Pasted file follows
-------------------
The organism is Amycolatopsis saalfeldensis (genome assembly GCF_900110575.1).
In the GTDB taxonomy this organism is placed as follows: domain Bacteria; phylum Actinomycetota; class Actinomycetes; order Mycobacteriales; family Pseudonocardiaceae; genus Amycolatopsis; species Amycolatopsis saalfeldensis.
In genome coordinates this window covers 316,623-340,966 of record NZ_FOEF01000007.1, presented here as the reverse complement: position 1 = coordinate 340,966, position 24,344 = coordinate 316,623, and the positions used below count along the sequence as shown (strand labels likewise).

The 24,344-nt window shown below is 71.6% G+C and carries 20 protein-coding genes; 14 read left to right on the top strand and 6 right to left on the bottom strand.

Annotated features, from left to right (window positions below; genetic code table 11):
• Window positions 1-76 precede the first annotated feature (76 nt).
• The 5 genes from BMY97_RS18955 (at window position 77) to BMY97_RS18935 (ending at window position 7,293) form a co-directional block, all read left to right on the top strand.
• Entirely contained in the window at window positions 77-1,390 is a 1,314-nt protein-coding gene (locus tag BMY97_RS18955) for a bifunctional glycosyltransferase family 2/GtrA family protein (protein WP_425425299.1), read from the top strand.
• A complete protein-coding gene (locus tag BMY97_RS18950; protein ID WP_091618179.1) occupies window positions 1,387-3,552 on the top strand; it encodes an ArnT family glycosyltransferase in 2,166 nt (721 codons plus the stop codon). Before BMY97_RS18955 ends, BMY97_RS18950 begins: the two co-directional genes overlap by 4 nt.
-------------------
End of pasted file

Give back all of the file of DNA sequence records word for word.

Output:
The organism is Amycolatopsis saalfeldensis (genome assembly GCF_900110575.1).
In the GTDB taxonomy this organism is placed as follows: domain Bacteria; phylum Actinomycetota; class Actinomycetes; order Mycobacteriales; family Pseudonocardiaceae; genus Amycolatopsis; species Amycolatopsis saalfeldensis.
In genome coordinates this window covers 316,623-340,966 of record NZ_FOEF01000007.1, presented here as the reverse complement: position 1 = coordinate 340,966, position 24,344 = coordinate 316,623, and the positions used below count along the sequence as shown (strand labels likewise).

The 24,344-nt window shown below is 71.6% G+C and carries 20 protein-coding genes; 14 read left to right on the top strand and 6 right to left on the bottom strand.

Annotated features, from left to right (window positions below; genetic code table 11):
• Window positions 1-76 precede the first annotated feature (76 nt).
• The 5 genes from BMY97_RS18955 (at window position 77) to BMY97_RS18935 (ending at window position 7,293) form a co-directional block, all read left to right on the top strand.
• Entirely contained in the window at window positions 77-1,390 is a 1,314-nt protein-coding gene (locus tag BMY97_RS18955) for a bifunctional glycosyltransferase family 2/GtrA family protein (protein WP_425425299.1), read from the top strand.
• A complete protein-coding gene (locus tag BMY97_RS18950; protein ID WP_091618179.1) occupies window positions 1,387-3,552 on the top strand; it encodes an ArnT family glycosyltransferase in 2,166 nt (721 codons plus the stop codon). Before BMY97_RS18955 ends, BMY97_RS18950 begins: the two co-directional genes overlap by 4 nt.